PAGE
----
L’Oréal is a leading global beauty-care company: “For more than a century, L’Oréal has devoted itself solely to one business: beauty. It is a business rich in meaning, as it enables all individuals to express their personalities, gain self-confidence, and open up to others. L’Oréal has set itself the mission of offering all women and men worldwide the best of cosmetics innovation in terms of quality, efficacy, and safety. It pursues this goal by meeting the infinite diversity of beauty needs and desires all over the world.” The firm’s annual sales are nearly $30 billion worldwide.

Among L’Oréal’s leading brands are L’Oréal Paris, Lancôme Paris, Giorgio Armani Beauty, Yves Saint Laurent Beauty, Ralph Lauren Fragrances, Maybelline, Cacherel, and Garnier. According to the firm’s 2013 annual report, these are its top cosmetics markets as forecast for the year 2025.

Loreal global

 

With the rapid growth of the Chinese market, L’Oréal is greatly ramping up its efforts there. For example, Laurie Burkitt reports for the Wall Street Journal that:

“As part of its shifting China strategy, L’Oréal recently closed on its €636 million deal ($882.9 million) to acquire Magic Holdings International Ltd., the Chinese owner of the MG brand of beauty products. MG sells 167 different kinds of paper-peel and mud masks across China, ranging from chamomile allergy-relieving to red wine complex whitening. L’Oréal will first look to expand MG masks in the brand’s home market, where the French company is refocusing after pulling its mass-market Garnier beauty-products brand amid intense competition.”

“‘If you are a beauty company, you need to have a Chinese skin care brand,’ said Alexis Perakis-Valat, executive vice-president of L’Oréal’s Asia Pacific region, in an interview. ‘Skincare is to China what makeup is to the U.S.’”

Click the image to read more.


 

What Motivates Car Buyers Around the World?

18 Apr

There are many different reasons why consumers buy specific car types and models — even in the United States. But, how different are purchase motivations around the world?

To answer this question, Nielsen recently conducted a large-scale online survey in 60 countries:

“’Linking global automotive demand with consumer sentiments and media habits is vital to developing marketing strategies that connect the right consumers with the right automotive brands,’ said Pat Gardiner, president of Nielsen Automotive. ‘The Asia-Pacific and Latin American regions, as expected, represent large areas of growth opportunity for the industry, but capturing this opportunity hinges on marketers successfully identifying, understanding’ and effectively connecting with the needs and desires of these buyers.’”

“One key to unlocking the demand drivers is discerning what role a car plays in the consumer’s life. Is it for utility — simply a mode of transportation to get you from one place to another? Is it to express status — a symbol of the success you’ve achieved in life? Or is it more purely emotional — you just love to drive? While each of these sentiments may play a role in the car-buying decision process, connecting with the emotions that pull at the heartstrings draws consumers more powerfully along the path to purchase.”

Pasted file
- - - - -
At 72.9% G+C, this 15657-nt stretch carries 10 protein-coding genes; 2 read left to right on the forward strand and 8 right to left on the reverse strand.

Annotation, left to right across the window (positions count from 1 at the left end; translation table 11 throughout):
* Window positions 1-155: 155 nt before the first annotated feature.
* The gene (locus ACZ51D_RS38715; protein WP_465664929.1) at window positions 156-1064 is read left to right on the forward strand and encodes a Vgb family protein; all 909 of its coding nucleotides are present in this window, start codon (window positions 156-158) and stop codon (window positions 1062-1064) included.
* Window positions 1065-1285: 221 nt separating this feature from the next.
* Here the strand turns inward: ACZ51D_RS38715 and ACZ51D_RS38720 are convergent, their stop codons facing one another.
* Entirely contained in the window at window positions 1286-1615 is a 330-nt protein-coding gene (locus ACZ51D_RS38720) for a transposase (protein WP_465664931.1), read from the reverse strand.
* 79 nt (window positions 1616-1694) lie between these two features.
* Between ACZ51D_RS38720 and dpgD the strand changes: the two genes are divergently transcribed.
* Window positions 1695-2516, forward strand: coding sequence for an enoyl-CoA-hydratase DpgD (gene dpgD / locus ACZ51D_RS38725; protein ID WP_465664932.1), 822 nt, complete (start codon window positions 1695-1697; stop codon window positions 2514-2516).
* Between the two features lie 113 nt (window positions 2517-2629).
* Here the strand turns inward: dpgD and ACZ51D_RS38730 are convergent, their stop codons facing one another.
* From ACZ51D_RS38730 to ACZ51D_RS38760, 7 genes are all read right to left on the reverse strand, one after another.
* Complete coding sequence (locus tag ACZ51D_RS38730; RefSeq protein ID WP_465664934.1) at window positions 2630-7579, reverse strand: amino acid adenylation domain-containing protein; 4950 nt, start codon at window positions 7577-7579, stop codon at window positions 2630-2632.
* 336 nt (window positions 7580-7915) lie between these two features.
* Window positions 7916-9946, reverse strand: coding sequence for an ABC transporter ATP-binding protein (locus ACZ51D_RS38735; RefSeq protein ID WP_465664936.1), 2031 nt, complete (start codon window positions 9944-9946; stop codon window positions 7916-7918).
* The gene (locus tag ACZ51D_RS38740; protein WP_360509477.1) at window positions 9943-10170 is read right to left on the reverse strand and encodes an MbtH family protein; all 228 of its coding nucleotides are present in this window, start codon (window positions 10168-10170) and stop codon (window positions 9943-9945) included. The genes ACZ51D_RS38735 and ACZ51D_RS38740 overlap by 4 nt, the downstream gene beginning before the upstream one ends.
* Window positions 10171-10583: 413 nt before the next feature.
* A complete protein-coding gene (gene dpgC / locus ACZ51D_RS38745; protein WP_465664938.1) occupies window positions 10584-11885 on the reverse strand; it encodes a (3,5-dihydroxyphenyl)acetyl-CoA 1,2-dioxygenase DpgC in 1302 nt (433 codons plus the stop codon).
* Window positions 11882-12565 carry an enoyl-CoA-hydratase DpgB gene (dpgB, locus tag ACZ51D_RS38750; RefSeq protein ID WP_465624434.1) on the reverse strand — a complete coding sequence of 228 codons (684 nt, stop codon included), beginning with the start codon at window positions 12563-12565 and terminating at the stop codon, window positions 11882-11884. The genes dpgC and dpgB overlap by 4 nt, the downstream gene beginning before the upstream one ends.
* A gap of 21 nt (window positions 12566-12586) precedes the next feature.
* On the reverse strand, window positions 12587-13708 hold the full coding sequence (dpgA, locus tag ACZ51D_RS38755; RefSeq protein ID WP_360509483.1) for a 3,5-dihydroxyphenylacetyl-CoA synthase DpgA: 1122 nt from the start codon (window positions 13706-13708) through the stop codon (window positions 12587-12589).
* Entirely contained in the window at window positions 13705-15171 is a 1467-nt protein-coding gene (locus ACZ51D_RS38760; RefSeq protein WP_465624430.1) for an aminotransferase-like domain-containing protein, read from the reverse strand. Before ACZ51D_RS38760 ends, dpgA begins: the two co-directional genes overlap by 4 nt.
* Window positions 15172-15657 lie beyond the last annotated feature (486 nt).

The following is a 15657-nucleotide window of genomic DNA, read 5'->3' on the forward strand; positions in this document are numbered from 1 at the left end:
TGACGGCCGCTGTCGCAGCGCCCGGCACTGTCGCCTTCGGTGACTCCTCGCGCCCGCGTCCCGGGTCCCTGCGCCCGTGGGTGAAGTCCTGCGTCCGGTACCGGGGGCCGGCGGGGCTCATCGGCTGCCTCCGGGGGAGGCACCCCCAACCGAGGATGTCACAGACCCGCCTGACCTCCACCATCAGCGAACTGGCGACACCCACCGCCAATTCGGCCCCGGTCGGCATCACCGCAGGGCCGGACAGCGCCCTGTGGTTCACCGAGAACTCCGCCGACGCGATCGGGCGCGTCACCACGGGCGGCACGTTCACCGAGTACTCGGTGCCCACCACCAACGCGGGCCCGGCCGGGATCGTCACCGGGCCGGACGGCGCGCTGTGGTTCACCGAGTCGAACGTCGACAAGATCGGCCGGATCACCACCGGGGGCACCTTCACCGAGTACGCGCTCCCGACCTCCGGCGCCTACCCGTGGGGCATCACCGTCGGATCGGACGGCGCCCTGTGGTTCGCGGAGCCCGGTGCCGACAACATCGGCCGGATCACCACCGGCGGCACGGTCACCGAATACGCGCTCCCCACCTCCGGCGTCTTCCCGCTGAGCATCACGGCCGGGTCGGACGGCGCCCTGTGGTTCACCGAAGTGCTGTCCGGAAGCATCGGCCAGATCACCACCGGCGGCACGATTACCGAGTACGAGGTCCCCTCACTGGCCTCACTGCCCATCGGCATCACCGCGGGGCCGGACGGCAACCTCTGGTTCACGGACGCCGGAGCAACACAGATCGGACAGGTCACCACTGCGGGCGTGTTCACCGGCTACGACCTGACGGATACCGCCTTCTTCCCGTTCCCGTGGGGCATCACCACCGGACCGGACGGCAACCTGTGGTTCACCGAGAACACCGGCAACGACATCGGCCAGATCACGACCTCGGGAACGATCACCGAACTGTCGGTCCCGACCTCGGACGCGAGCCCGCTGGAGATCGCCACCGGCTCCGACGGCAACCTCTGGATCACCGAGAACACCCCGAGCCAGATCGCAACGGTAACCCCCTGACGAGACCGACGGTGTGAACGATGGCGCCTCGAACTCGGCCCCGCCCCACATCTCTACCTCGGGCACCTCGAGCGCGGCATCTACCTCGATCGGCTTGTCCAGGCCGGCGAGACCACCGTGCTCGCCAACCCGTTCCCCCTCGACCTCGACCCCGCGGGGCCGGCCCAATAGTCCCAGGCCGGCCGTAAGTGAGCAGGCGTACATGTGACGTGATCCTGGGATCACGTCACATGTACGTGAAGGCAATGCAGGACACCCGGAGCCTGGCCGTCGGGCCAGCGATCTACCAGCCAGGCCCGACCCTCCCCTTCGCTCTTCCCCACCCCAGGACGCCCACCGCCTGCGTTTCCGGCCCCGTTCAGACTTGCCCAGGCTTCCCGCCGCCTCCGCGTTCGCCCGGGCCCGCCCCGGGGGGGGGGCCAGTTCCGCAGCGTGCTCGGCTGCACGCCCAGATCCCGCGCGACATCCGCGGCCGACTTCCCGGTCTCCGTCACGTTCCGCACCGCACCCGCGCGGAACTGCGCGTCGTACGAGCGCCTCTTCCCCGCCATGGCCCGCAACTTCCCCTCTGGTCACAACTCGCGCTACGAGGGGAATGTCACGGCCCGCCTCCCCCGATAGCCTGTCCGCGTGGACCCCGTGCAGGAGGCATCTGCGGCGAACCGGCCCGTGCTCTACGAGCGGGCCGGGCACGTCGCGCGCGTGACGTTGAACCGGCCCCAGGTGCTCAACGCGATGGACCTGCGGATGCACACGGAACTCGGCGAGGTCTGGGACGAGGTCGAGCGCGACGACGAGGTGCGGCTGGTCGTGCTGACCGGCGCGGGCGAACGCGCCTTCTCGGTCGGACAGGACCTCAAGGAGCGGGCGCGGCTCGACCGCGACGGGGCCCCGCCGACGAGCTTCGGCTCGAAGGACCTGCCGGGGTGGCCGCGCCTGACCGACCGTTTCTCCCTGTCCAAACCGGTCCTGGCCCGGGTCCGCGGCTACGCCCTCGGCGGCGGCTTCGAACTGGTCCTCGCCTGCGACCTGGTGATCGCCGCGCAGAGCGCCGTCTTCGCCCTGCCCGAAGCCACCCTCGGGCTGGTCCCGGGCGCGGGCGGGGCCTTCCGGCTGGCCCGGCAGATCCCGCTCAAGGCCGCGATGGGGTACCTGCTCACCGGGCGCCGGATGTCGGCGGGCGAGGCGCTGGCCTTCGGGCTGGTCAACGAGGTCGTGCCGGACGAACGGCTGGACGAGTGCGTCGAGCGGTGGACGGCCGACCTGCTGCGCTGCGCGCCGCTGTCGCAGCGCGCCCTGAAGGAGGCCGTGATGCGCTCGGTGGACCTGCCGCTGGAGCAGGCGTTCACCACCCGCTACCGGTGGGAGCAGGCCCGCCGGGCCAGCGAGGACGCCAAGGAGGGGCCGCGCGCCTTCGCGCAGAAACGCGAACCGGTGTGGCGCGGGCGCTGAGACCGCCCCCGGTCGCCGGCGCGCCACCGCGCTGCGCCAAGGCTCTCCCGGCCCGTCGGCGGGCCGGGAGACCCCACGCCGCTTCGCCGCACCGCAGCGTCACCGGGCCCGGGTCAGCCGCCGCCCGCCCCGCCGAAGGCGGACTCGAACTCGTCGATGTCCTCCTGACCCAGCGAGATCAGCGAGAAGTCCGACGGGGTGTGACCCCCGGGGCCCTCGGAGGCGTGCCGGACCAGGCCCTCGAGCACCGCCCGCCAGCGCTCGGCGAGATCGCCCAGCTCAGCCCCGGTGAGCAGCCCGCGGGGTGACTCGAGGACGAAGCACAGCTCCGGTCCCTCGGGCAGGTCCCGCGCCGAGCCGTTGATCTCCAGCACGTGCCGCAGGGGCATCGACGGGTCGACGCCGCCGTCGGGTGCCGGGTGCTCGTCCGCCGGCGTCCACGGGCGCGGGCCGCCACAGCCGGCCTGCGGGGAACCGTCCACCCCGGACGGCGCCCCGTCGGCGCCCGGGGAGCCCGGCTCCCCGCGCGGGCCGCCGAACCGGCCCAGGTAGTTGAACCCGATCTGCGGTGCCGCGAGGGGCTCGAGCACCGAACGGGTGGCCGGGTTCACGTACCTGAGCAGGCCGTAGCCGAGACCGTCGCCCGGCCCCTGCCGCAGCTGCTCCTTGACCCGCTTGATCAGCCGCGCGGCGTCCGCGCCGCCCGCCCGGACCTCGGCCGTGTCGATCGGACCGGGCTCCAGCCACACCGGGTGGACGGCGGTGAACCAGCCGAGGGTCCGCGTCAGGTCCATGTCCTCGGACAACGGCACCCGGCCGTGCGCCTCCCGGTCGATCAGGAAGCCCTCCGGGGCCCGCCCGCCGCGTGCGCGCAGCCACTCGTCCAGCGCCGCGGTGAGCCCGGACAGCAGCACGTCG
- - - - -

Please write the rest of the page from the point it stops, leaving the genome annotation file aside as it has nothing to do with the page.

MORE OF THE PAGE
Click the image to read more.

 


 

The Impact of Corporate Culture on Branding

16 Apr

A clear , desirable, and distinctive product/brand positioning message is essential for companies to be successful in today’s competitive marketplace.

What is sometimes under-appreciated is how crucial the corporate culture is in establishing and maintaining the correct product/brand position in consumers’ minds.

Take a look at this infographic for an innovate perspective on this from masters-in-marketing.org. Click the infographic for a lot more background information.
 
Corporate Culture
Source: Masters-in-Marketing.org
 

Best U.S. Schools for Business Majors by Earnings: Zarb Is in the Top Twenty

15 Apr

Evans on Marketing:

Zarb Means Business!

 

Originally posted on Zarb Means Business:

Great news for Hofstra University graduates overall and for Zarb School grads in particular!

According to the2013-2014 PayScale College Salary Report, Hofstra graduates ranked 69th out of 1,017 colleges and universities. 

For Zarb School graduates, the news in this report was especially good. Zarb School graduates ranked in a tie for 19th for mid-career pay; and Zarb was listed among the “Best Schools for Business Majors.”

View original

Highest-Paid Marketing Executives

14 Apr

As we’ve noted before, marketing can be a great career field. There are millions of diverse and interesting marketing jobs in the United States alone. And marketers are often paid well, too.

According to Forbes, the total annual compensation for each of the top fifteen chief marketing officers (CMOs) in the United States was at least $3.3 million in 2013. Kathryn Dill reports that:

“Chief executive officers may be the face of an organization, but it’s often chief marketing officers who are responsible for the branding and identity by which consumers readily identify a company. So how are c-suite-level creative forces being compensated? To get a sense of what top tier marketing executives earn, Forbes worked with executive compensation firm Equilar. The 15 names appearing on the list have the highest salaries of executives with the word ‘marketing’ in their job title at all publicly traded companies in the U.S.”

“Topping the list this year is David B. Fischer, Vice-President of Business and Marketing Partnerships at one of the country’s most recognizable brands, Facebook. An alum of Google and the U.S. Treasury Department, Fischer joined Facebook in 2010 and is credited with building the social networking giant’s robust advertising platform.  In 2013, Fischer earned a whopping $8,009,343.”

Click the image to access a Forbes’ slideshow and to read more.